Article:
If Washington only had more hotel space, all of Hollywood would've happily hurried back East this week to be a part of the Obama inaugural festivities, instead of just the lucky, deep-pocketed few like Steven Spielberg and Jeffrey Katzenberg (and others) who got some of those highly sought-after inaugural tickets in return for a hefty $50,000 donation. Even though Barack Obama carefully kept his distance from showbiz during the presidential campaign, he's easily Hollywood's favorite politician in years, perhaps even more than Bill Clinton, who was pretty hot stuff himself, at least until he started acting like a rock star with a hotel room full of groupies.
But will America's embrace of the son of a white mother and a black father inspire Hollywood to be less rigid about dividing the world into convenient black and white demographics? That's a harder question to answer. It's no secret in Hollywood that films aimed at an African American audience are seen as black-only movies. To get greenlighted, they have to be made on budgets far lower than the average movie, since Hollywood believes, based on experience, that those films won't attract many white moviegoers.
As novelist Susan Straight has suggested in an L.A. Times article, perhaps with Michele Obama appearing on magazine covers and TV shows everywhere, is it possible that someone in Hollywood might wonder, "Could we actually make a movie with a black woman in the lead?" It's easy to point to Will Smith and say that if a black man can be the industry's top box-office attraction, then audiences are more colorblind today than they've ever been. But for all his talent, Smith has become a star by living in a white man's world -- if you watch his most successful movies, it's hard not to notice that he is largely surrounded by white faces.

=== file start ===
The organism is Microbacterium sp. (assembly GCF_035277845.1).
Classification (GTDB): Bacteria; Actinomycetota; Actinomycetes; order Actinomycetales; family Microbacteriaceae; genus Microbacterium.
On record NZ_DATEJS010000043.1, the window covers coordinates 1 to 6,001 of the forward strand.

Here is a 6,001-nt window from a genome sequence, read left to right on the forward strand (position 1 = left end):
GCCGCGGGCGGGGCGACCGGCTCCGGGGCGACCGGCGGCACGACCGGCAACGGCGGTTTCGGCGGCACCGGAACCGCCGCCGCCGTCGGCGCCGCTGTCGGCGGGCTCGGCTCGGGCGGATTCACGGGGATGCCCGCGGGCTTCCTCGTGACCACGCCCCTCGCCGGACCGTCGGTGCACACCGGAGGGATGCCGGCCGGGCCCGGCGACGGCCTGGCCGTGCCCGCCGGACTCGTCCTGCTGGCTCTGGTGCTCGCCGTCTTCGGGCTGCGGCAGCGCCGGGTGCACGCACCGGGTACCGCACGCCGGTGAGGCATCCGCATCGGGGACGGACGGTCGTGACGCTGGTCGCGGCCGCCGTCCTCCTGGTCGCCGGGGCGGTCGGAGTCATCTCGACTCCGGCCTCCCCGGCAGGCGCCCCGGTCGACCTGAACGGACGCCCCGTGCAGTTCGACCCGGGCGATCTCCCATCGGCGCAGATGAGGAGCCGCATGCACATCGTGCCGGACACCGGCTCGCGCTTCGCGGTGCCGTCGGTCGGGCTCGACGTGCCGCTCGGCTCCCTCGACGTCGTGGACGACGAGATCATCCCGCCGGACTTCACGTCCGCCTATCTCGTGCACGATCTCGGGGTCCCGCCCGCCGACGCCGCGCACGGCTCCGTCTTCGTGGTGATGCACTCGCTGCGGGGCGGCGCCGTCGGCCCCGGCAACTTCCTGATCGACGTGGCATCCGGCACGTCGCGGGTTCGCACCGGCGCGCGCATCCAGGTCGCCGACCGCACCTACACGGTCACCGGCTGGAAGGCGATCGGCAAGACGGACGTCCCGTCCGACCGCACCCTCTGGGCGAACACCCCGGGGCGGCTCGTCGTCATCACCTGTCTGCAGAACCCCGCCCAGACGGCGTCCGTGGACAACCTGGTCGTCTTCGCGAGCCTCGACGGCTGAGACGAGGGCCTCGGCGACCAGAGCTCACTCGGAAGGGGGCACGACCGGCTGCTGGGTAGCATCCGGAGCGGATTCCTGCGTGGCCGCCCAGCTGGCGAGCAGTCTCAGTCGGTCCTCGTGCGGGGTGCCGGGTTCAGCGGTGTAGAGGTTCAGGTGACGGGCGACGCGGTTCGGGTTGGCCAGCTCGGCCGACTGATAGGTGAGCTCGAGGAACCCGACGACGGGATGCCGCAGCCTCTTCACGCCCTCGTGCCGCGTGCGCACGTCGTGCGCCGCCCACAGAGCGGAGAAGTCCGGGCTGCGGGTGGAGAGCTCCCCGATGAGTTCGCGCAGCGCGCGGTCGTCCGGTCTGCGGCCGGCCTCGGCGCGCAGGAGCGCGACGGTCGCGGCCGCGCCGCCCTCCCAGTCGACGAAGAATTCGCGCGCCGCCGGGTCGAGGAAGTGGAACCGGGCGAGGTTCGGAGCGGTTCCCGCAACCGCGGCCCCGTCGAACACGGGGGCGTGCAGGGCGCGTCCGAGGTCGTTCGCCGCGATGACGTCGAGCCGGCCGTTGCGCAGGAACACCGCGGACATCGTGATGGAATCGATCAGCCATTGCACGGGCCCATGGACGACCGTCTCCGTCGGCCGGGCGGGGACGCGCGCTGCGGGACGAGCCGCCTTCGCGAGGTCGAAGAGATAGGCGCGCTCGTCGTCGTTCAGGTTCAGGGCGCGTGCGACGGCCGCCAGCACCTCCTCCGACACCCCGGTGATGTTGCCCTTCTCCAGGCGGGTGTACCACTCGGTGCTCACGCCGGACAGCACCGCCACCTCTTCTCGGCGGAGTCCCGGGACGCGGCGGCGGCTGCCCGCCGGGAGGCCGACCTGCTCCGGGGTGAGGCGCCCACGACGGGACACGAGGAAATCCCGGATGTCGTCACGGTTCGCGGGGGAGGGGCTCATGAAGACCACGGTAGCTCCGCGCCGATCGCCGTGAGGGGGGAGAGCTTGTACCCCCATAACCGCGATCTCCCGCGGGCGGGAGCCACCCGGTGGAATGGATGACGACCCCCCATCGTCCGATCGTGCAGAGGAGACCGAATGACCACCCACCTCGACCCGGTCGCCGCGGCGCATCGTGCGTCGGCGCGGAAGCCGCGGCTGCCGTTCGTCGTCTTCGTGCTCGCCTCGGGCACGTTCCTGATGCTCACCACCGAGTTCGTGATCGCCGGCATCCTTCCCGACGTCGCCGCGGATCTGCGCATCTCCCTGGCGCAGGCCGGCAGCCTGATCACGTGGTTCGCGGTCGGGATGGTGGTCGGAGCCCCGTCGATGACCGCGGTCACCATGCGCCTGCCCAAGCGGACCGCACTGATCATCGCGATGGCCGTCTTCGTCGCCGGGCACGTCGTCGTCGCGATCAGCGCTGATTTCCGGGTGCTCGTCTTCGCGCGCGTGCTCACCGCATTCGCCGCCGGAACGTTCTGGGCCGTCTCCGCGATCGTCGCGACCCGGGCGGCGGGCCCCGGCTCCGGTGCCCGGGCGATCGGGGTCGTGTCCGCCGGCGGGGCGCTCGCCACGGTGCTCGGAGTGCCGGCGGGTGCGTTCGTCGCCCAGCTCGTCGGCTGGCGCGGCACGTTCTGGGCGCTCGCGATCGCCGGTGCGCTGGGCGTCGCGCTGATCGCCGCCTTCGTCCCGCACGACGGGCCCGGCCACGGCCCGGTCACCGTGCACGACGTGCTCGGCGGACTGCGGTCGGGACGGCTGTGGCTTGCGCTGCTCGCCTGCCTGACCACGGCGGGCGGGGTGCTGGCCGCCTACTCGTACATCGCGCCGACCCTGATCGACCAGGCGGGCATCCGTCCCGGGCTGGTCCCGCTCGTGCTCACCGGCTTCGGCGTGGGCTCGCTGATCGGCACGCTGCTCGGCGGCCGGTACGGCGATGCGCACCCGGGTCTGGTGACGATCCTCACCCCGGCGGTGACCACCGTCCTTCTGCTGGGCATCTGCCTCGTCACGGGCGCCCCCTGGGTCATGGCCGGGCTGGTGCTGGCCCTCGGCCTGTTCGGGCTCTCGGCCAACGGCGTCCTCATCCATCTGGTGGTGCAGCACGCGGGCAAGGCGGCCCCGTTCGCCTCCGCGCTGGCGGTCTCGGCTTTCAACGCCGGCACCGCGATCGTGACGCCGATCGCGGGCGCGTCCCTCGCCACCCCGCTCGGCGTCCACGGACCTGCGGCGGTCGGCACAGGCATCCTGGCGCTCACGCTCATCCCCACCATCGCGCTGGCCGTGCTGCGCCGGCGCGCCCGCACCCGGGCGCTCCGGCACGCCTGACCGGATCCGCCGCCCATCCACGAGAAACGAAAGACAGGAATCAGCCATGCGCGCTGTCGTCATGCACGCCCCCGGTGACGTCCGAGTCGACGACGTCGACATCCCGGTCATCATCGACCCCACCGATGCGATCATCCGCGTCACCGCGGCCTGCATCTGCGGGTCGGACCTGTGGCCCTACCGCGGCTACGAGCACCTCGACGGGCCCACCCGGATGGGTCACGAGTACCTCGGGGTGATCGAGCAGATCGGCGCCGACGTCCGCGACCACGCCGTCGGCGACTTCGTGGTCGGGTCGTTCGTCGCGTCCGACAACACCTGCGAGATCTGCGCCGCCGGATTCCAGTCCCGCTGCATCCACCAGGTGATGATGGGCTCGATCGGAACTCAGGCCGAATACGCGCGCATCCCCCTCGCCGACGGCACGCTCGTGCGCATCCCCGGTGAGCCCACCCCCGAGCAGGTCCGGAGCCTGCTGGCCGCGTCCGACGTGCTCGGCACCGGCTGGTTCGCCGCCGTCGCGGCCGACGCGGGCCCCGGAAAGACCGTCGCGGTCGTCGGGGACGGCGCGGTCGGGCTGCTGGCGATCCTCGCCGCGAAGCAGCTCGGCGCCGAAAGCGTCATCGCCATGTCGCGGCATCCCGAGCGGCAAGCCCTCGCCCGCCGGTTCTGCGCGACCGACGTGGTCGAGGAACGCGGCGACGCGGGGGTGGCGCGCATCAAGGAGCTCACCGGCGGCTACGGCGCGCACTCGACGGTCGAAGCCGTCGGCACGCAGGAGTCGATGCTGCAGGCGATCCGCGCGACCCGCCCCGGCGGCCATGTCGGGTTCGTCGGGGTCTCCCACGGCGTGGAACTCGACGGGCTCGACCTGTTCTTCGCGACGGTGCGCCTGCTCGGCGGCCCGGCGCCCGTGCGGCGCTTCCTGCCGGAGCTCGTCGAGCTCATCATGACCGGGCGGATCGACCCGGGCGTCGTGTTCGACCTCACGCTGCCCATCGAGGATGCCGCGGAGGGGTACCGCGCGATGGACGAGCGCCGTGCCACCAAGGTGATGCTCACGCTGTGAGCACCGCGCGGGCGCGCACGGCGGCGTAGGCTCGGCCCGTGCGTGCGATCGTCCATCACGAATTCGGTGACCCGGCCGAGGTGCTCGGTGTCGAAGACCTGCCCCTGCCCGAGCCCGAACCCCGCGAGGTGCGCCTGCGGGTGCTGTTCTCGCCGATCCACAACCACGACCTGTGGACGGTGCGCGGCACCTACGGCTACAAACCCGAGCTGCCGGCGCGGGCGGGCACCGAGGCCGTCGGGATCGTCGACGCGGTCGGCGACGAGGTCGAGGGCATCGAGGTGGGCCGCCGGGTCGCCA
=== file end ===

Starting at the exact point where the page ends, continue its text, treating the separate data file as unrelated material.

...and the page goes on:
Black actresses have it even harder, since when they are cast in relationship films or romantic comedies, they are almost always playing opposite a black man, not a white or Asian or Latino. Some of the best and biggest parts given to African American actresses in recent years have been in musicals, such as "Dreamgirls," "Ray" and "Cadillac Records," since that is viewed in Hollywood as an acceptable, audience-pleasing role to play.
In years past, the arts -- led by music and theater (with Hollywood usually lagging behind) -- have broken all sorts of cultural barriers. The big bands of the late 1930s and 1940s, for example, were integrated long before Washington got around to passing any civil rights legislation. With the arrival of the Obamas, Washington now has a leading man and woman of color, setting a new cultural agenda. I'd say the ball is in Hollywood's court. If Hollywood really wants to show some respect for the Obama revolution, it's time for the movie business to break some ground of its own.